This information is not for clinical use. These highlights do not include all the information needed to use Oxaliplatin safely and effectively. Before taking Oxaliplatin please consult with your doctor. See full prescribing information for Oxaliplatin.

Warning

WARNING: ANAPHYLACTIC REACTIONS Anaphylactic reactions to Oxaliplatin Injection, USP have been reported, and may occur within minutes of Oxaliplatin Injection, USP administration. Epinephrine, corticosteroids, and antihistamines have been employed to alleviate symptoms of anaphylaxis [see Warnings and Precautions (5.1)]. WARNING: ANAPHYLACTIC REACTIONS See full prescribing information for complete boxed warning. Anaphylactic reactions to Oxaliplatin Injection, USP have been reported, and may occur within minutes of Oxaliplatin Injection, USP administration. Epinephrine, corticosteroids, and antihistamines have been employed to alleviate symptoms. (5.1)

Recent Changes

Dosage and Administration (2.2) 10/2015
Warnings and Precautions (5.3, 5.4, 5.7, 5.8, 5.9) 10/2015

Indications And Usage

Oxaliplatin Injection, USP used in combination with infusional 5-fluorouracil/leucovorin, is indicated for: adjuvant treatment of stage III colon cancer in patients who have undergone complete resection of the primary tumor. treatment of advanced colorectal cancer. Oxaliplatin Injection, USP is a platinum-based drug used in combination with infusional 5-fluorouracil/leucovorin, which is indicated for: adjuvant treatment of stage III colon cancer in patients who have undergone complete resection of the primary tumor. (1) treatment of advanced colorectal cancer. (1)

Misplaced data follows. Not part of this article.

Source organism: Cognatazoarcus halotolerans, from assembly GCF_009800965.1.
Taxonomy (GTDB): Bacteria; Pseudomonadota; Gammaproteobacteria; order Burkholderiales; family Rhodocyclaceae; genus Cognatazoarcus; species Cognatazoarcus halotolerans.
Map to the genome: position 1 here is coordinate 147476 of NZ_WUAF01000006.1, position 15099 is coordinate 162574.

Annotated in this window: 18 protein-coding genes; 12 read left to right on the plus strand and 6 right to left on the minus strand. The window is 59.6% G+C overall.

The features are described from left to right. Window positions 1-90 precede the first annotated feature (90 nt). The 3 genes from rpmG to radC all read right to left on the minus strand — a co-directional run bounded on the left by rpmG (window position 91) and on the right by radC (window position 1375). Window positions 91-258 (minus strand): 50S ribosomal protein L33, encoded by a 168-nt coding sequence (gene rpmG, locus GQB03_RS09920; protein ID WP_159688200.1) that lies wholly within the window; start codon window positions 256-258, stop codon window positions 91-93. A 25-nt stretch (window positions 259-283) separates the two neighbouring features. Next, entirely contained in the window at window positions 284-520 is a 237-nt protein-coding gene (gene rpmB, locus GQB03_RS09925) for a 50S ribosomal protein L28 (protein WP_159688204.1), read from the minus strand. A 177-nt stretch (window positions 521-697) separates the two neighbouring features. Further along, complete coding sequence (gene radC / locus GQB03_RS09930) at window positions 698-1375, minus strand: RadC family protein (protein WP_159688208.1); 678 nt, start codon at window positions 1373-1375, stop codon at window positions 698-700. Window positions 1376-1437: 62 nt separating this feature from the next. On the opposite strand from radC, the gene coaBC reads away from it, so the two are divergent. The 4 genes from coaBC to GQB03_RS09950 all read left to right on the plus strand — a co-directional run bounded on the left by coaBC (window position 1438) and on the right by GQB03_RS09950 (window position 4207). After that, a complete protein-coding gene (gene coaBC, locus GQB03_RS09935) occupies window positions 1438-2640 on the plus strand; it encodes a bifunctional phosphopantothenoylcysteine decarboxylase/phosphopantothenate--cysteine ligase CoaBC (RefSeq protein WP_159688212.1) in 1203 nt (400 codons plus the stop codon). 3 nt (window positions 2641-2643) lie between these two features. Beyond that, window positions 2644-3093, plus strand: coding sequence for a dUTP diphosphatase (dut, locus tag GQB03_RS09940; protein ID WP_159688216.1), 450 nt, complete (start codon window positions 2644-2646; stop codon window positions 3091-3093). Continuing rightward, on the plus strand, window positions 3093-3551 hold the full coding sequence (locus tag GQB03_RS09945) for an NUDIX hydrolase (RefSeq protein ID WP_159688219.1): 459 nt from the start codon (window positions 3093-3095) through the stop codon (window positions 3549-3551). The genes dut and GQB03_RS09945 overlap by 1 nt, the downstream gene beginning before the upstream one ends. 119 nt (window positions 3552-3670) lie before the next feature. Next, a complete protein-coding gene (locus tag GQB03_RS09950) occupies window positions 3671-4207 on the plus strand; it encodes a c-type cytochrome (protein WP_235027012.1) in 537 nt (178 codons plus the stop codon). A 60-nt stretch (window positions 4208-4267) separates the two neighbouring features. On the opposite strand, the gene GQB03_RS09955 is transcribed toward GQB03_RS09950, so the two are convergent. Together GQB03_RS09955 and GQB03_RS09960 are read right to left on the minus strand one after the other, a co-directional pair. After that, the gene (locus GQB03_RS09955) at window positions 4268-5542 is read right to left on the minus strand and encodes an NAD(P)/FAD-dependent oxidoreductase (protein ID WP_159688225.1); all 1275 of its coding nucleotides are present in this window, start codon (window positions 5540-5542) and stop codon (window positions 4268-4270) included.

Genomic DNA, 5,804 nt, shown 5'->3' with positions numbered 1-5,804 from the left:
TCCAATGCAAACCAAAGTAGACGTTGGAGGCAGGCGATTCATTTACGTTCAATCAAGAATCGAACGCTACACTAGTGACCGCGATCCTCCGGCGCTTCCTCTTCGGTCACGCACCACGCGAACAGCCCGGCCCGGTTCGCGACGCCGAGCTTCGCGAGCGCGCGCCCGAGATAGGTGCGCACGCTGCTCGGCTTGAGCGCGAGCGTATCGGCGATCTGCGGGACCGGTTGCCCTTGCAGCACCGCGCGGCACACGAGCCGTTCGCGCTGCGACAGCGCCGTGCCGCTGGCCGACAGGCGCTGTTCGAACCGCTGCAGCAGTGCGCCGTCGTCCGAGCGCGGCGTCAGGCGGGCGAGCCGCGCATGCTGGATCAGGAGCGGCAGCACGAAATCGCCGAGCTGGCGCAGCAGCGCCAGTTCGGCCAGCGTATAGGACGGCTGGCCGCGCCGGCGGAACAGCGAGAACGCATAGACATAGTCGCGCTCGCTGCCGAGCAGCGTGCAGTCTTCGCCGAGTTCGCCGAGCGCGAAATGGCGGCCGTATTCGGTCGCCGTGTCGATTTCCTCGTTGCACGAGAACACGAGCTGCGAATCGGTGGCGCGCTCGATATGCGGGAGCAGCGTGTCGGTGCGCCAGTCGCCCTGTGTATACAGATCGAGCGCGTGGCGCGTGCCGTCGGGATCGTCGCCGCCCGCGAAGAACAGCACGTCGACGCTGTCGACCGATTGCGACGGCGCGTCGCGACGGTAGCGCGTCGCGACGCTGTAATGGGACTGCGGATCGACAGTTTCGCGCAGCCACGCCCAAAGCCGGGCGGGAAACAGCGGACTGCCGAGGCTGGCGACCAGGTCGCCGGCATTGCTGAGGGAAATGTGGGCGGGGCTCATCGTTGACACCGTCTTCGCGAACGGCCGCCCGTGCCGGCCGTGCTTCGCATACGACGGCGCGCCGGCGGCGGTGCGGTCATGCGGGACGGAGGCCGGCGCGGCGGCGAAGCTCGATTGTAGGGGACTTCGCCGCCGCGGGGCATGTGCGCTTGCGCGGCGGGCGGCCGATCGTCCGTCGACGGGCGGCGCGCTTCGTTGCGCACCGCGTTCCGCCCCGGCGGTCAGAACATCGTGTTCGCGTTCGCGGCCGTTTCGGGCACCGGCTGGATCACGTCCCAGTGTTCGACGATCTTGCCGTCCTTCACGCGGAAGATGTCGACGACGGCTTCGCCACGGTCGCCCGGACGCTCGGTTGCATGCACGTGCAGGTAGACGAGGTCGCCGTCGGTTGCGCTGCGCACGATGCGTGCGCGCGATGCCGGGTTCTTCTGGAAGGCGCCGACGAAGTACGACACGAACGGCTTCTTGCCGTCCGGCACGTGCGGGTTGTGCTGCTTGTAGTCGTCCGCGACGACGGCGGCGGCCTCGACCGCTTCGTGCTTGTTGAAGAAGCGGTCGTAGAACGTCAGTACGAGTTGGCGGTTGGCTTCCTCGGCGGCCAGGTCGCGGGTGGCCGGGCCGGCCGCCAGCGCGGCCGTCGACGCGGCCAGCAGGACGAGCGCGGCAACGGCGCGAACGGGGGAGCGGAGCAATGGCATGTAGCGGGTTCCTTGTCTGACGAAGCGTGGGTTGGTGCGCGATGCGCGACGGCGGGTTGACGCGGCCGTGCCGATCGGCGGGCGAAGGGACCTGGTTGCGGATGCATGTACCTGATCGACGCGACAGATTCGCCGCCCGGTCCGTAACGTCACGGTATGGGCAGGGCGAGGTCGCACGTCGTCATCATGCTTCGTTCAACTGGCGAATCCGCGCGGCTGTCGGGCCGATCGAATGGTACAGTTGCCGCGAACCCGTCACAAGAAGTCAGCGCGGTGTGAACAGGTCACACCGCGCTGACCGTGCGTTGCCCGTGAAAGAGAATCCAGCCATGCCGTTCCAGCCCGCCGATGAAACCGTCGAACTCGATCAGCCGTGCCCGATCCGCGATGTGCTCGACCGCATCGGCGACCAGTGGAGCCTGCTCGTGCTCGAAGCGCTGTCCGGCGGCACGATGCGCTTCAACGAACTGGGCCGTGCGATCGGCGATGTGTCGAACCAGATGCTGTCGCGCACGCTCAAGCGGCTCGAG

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Dosage Forms And Strengths

Oxaliplatin Injection, USP is supplied in single-dose vials containing 50 mg or 100 mg of oxaliplatin as a sterile, preservative-free, aqueous solution at a concentration of 5 mg per mL. Single-dose vials of 50 mg or 100 mg oxaliplatin as a sterile, preservative-free, aqueous solution at a concentration of 5 mg per mL. (3)

Contraindications

Oxaliplatin Injection, USP should not be administered to patients with a history of known allergy to Oxaliplatin Injection, USP or other platinum compounds [see Warnings and Precautions (5.1)]. Known allergy to Oxaliplatin Injection, USP or other platinum compounds. (4, 5.1)

Warning and Cautions